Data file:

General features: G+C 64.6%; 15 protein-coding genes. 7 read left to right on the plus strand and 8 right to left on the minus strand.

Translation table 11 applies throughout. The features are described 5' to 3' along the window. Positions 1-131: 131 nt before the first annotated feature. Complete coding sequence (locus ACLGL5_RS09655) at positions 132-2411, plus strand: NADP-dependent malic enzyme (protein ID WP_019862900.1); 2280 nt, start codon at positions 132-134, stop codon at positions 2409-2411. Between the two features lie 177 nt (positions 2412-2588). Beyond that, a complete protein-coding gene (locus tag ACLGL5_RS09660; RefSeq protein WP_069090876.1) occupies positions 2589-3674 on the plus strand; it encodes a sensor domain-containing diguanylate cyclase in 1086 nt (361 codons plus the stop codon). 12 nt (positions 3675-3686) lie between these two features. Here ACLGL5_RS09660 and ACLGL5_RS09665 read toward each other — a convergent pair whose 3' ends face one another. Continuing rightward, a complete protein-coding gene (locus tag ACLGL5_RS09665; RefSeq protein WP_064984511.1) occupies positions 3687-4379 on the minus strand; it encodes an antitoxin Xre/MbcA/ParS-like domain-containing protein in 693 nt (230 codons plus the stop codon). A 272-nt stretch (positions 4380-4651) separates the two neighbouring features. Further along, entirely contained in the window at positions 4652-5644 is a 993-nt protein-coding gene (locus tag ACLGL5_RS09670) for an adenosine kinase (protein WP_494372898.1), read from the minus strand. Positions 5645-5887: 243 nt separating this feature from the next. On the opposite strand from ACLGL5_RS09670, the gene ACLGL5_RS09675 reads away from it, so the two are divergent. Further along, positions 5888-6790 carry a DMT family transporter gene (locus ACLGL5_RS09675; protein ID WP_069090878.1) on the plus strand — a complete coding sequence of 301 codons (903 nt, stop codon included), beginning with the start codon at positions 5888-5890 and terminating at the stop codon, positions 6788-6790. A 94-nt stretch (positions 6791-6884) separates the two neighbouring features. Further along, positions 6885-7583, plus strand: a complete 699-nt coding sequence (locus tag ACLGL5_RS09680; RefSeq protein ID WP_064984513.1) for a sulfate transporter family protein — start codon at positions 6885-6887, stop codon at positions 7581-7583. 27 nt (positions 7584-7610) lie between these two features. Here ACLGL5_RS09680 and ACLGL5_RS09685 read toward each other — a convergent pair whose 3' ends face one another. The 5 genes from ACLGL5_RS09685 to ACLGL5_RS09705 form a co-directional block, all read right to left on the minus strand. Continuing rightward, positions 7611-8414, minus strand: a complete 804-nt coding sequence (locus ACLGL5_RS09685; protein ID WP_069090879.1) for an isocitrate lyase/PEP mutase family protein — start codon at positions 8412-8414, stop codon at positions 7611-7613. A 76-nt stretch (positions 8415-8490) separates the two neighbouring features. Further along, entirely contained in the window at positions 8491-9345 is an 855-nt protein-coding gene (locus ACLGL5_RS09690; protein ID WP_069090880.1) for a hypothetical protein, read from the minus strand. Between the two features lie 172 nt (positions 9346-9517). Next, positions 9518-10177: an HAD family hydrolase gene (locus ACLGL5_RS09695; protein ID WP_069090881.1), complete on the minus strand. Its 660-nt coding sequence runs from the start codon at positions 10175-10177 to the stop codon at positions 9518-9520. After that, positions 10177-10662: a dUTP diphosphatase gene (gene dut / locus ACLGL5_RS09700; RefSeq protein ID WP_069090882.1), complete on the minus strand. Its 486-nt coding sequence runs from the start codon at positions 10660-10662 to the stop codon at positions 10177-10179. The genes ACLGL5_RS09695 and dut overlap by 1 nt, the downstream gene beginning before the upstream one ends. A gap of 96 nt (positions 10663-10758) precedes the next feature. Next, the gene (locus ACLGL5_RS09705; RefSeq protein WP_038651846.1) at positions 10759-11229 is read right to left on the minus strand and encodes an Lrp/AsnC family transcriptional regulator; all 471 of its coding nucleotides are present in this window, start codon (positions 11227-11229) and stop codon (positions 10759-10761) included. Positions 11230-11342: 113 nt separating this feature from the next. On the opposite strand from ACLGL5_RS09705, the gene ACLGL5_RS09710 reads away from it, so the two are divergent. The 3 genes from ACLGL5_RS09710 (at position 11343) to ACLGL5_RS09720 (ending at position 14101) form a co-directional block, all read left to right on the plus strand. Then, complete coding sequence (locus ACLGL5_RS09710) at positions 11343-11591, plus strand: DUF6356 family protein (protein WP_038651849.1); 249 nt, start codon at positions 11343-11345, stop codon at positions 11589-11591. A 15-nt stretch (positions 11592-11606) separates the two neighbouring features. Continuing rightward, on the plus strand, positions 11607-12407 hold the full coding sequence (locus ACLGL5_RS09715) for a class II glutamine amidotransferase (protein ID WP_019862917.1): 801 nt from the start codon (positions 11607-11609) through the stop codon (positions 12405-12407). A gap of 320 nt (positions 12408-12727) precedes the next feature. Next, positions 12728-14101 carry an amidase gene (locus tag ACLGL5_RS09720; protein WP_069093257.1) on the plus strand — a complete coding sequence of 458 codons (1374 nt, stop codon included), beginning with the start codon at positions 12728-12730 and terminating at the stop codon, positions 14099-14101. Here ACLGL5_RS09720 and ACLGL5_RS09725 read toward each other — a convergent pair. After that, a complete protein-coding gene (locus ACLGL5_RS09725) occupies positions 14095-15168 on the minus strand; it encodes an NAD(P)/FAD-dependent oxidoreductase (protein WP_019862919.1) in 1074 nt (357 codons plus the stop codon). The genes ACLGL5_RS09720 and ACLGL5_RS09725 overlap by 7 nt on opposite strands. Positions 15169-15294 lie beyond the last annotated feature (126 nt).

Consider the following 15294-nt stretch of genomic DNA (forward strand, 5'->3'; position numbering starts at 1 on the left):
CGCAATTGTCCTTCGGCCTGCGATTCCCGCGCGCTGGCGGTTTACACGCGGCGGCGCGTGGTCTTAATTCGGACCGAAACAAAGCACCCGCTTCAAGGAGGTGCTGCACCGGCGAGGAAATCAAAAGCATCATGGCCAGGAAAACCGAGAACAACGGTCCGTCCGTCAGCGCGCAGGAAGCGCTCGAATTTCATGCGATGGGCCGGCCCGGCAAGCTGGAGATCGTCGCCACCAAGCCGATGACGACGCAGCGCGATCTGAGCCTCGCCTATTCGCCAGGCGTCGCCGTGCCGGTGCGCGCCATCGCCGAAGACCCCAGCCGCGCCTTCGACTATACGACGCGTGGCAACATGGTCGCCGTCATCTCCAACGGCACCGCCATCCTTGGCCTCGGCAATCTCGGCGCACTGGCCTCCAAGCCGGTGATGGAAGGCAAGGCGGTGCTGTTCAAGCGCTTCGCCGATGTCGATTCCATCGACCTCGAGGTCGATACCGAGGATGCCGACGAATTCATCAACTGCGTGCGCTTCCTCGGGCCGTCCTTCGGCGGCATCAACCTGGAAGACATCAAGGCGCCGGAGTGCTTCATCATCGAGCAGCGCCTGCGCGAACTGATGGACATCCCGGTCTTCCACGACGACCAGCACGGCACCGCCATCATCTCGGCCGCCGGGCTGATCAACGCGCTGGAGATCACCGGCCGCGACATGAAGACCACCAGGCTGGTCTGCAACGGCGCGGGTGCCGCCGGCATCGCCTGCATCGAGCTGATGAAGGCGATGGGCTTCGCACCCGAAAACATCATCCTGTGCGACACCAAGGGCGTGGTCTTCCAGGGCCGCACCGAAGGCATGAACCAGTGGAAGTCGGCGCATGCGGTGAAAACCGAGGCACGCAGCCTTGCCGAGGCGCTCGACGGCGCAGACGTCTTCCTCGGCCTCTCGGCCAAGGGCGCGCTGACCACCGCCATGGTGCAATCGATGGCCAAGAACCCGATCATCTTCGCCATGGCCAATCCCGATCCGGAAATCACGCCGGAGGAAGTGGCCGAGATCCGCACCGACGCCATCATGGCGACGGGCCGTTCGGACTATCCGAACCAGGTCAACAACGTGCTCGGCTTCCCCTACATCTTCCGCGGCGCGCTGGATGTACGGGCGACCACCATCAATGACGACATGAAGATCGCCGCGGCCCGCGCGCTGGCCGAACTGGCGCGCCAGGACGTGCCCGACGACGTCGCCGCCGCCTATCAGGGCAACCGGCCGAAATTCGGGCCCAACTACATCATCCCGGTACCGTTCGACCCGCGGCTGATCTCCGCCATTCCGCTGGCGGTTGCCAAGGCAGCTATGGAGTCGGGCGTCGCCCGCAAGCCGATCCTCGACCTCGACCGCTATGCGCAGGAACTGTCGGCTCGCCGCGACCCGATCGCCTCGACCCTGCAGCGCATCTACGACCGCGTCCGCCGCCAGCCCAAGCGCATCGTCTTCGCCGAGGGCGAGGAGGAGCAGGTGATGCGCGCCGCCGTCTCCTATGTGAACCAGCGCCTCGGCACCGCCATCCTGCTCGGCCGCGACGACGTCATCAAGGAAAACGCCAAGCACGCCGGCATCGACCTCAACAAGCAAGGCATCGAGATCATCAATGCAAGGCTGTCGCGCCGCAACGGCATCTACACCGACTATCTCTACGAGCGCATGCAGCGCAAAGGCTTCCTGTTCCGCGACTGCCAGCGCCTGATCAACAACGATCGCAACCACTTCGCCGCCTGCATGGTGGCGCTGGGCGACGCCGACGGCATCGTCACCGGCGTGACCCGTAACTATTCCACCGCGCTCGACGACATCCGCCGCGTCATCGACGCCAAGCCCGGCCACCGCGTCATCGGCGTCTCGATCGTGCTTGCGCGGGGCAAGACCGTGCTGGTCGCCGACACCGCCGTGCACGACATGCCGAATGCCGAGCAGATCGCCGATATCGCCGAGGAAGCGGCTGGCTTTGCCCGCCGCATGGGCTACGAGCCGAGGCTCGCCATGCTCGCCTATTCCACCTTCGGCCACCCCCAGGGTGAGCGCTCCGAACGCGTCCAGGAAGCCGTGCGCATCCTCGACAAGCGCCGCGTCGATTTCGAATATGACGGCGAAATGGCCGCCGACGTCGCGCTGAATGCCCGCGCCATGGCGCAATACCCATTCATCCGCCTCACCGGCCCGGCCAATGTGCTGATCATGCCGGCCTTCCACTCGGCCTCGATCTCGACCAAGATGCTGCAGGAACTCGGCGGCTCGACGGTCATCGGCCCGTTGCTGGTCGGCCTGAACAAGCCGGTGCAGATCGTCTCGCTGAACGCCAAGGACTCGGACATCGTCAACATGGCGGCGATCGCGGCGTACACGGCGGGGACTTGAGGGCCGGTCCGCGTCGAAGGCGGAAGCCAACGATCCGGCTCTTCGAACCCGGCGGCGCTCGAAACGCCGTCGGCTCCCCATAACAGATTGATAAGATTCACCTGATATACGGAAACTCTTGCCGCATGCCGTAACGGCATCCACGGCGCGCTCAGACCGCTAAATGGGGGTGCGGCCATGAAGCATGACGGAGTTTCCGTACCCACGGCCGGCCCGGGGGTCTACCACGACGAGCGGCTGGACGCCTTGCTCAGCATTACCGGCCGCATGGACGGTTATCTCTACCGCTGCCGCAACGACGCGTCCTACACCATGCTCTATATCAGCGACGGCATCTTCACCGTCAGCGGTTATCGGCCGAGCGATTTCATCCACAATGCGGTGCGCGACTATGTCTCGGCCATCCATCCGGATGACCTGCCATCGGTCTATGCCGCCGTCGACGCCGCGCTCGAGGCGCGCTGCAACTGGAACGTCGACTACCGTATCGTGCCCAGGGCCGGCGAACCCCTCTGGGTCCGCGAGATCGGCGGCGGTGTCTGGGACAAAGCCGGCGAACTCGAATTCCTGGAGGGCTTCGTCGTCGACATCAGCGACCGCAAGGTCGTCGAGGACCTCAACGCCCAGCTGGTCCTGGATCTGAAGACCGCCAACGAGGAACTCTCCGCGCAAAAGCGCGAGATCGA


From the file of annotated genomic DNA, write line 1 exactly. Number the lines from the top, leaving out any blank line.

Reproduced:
General features: G+C 64.6%; 15 protein-coding genes. 7 read left to right on the plus strand and 8 right to left on the minus strand.